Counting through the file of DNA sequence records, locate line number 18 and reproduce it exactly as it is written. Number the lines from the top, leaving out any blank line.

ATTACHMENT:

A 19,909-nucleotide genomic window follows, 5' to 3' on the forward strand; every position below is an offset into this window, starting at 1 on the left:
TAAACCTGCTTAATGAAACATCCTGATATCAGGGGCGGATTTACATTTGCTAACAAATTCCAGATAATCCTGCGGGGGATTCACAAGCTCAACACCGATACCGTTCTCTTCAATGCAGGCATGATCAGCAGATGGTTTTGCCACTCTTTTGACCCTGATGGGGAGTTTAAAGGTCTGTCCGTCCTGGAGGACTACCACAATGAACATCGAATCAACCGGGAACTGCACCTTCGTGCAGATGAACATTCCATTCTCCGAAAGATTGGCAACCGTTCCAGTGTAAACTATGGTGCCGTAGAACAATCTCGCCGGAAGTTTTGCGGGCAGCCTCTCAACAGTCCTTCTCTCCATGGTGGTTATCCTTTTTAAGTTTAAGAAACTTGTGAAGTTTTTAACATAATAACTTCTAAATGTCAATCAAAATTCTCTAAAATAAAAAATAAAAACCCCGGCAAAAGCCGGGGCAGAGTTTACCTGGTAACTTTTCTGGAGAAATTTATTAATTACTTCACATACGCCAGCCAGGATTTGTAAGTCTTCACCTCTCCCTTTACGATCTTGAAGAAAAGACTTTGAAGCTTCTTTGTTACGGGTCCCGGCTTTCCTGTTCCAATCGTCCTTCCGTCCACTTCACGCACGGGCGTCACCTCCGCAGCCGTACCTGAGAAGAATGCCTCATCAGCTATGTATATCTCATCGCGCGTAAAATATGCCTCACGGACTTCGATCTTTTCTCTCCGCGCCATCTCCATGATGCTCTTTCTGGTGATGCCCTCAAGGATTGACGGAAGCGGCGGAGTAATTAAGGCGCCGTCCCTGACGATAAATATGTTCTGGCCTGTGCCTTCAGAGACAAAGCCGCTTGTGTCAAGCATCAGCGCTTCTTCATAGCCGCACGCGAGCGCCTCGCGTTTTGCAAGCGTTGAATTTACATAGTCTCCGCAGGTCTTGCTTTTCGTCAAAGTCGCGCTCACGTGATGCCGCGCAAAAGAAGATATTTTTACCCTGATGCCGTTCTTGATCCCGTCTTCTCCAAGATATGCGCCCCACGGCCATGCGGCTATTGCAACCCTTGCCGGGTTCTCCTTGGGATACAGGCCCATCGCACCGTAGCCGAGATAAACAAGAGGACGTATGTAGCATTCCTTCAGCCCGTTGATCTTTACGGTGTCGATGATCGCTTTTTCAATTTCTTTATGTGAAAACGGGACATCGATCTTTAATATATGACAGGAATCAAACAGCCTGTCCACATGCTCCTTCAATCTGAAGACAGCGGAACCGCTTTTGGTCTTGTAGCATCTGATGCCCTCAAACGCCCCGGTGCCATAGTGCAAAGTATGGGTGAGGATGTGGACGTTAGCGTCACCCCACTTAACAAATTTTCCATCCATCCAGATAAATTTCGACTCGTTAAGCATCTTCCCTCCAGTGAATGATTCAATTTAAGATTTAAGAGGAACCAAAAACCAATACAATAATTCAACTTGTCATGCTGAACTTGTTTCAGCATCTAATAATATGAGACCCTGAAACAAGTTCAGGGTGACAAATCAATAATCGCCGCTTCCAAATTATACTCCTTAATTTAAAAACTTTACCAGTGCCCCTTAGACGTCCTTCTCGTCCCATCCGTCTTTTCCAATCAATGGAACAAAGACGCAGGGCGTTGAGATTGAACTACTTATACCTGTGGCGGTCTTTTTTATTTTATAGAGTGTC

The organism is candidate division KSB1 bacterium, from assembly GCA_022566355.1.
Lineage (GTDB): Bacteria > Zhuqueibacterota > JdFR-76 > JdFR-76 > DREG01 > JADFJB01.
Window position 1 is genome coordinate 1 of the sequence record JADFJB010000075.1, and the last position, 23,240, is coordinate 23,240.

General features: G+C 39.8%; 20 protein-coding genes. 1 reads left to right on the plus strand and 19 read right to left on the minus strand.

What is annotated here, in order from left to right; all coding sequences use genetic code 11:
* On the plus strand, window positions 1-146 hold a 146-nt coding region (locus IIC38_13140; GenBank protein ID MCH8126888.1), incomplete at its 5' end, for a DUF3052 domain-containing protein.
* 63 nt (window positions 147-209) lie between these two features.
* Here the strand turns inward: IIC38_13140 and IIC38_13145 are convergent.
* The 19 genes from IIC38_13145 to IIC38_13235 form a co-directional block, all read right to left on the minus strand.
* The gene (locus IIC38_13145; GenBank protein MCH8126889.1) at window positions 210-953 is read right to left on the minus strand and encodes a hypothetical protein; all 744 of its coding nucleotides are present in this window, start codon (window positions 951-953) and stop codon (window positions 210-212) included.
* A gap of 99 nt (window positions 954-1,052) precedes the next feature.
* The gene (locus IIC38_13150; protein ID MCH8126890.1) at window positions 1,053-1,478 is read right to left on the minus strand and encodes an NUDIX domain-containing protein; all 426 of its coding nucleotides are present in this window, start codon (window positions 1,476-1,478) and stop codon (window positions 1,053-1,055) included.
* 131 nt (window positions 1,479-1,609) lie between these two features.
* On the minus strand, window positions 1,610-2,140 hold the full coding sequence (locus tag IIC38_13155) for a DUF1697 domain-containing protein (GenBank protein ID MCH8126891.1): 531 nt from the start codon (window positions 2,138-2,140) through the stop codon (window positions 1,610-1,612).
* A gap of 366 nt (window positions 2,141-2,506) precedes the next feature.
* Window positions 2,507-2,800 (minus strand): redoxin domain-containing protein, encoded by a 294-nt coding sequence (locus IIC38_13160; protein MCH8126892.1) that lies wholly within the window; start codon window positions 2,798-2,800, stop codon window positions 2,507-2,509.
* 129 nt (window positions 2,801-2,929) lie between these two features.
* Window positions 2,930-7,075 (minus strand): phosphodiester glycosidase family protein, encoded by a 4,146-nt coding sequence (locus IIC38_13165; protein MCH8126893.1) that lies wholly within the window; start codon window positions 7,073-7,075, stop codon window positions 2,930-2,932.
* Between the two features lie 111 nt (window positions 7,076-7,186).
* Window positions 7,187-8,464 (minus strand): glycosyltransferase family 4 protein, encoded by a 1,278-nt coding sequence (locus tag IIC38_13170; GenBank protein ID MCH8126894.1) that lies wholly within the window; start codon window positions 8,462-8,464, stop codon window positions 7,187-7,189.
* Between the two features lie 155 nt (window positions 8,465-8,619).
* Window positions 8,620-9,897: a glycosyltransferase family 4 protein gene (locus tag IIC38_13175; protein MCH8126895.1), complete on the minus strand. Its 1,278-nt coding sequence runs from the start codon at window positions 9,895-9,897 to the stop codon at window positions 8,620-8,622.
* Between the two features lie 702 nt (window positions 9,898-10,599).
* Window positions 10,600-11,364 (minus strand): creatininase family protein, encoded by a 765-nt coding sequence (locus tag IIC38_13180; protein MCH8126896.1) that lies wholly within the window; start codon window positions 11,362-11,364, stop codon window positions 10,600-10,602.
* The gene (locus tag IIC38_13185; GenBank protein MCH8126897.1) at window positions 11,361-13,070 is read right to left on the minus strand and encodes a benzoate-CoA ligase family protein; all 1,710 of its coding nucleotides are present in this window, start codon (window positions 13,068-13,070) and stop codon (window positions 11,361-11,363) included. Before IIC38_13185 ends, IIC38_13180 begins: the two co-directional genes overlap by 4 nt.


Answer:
* Window positions 2,507-2,800 (minus strand): redoxin domain-containing protein, encoded by a 294-nt coding sequence (locus IIC38_13160; protein MCH8126892.1) that lies wholly within the window; start codon window positions 2,798-2,800, stop codon window positions 2,507-2,509.